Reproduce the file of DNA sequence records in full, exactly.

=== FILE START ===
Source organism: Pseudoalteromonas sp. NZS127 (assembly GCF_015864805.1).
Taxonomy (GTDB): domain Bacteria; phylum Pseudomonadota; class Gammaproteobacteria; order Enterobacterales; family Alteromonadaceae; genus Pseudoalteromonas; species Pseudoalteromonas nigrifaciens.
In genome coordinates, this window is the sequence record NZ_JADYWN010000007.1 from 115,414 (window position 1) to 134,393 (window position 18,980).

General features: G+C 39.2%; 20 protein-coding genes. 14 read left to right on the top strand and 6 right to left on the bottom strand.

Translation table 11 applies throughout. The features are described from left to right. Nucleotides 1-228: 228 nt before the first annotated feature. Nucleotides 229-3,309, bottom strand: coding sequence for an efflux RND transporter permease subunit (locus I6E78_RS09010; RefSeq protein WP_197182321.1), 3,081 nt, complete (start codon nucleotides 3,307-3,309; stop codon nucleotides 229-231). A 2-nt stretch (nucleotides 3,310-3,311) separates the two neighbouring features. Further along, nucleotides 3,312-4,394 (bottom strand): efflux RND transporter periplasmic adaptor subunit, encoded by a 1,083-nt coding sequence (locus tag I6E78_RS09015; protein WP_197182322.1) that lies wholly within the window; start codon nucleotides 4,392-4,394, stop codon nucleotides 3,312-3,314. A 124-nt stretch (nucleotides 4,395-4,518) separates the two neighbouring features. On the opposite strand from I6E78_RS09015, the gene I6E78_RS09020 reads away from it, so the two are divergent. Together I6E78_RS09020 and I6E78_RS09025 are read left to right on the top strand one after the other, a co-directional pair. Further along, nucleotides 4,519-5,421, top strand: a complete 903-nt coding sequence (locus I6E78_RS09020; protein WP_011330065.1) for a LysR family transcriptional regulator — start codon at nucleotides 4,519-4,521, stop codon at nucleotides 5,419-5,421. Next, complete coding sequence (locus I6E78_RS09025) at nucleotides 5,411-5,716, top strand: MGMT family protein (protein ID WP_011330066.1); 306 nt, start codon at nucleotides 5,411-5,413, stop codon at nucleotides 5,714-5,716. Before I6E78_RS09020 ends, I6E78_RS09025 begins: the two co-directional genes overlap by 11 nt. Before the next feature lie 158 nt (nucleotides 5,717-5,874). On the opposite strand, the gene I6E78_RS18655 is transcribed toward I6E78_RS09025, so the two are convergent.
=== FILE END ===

Source organism: Pseudoalteromonas sp. NZS127 (assembly GCF_015864805.1).
Taxonomy (GTDB): domain Bacteria; phylum Pseudomonadota; class Gammaproteobacteria; order Enterobacterales; family Alteromonadaceae; genus Pseudoalteromonas; species Pseudoalteromonas nigrifaciens.
In genome coordinates, this window is the sequence record NZ_JADYWN010000007.1 from 115,414 (window position 1) to 134,393 (window position 18,980).

General features: G+C 39.2%; 20 protein-coding genes. 14 read left to right on the top strand and 6 right to left on the bottom strand.

Translation table 11 applies throughout. The features are described from left to right. Nucleotides 1-228: 228 nt before the first annotated feature. Nucleotides 229-3,309, bottom strand: coding sequence for an efflux RND transporter permease subunit (locus I6E78_RS09010; RefSeq protein WP_197182321.1), 3,081 nt, complete (start codon nucleotides 3,307-3,309; stop codon nucleotides 229-231). A 2-nt stretch (nucleotides 3,310-3,311) separates the two neighbouring features. Further along, nucleotides 3,312-4,394 (bottom strand): efflux RND transporter periplasmic adaptor subunit, encoded by a 1,083-nt coding sequence (locus tag I6E78_RS09015; protein WP_197182322.1) that lies wholly within the window; start codon nucleotides 4,392-4,394, stop codon nucleotides 3,312-3,314. A 124-nt stretch (nucleotides 4,395-4,518) separates the two neighbouring features. On the opposite strand from I6E78_RS09015, the gene I6E78_RS09020 reads away from it, so the two are divergent. Together I6E78_RS09020 and I6E78_RS09025 are read left to right on the top strand one after the other, a co-directional pair. Further along, nucleotides 4,519-5,421, top strand: a complete 903-nt coding sequence (locus I6E78_RS09020; protein WP_011330065.1) for a LysR family transcriptional regulator — start codon at nucleotides 4,519-4,521, stop codon at nucleotides 5,419-5,421. Next, complete coding sequence (locus I6E78_RS09025) at nucleotides 5,411-5,716, top strand: MGMT family protein (protein ID WP_011330066.1); 306 nt, start codon at nucleotides 5,411-5,413, stop codon at nucleotides 5,714-5,716. Before I6E78_RS09020 ends, I6E78_RS09025 begins: the two co-directional genes overlap by 11 nt. Before the next feature lie 158 nt (nucleotides 5,717-5,874). On the opposite strand, the gene I6E78_RS18655 is transcribed toward I6E78_RS09025, so the two are convergent.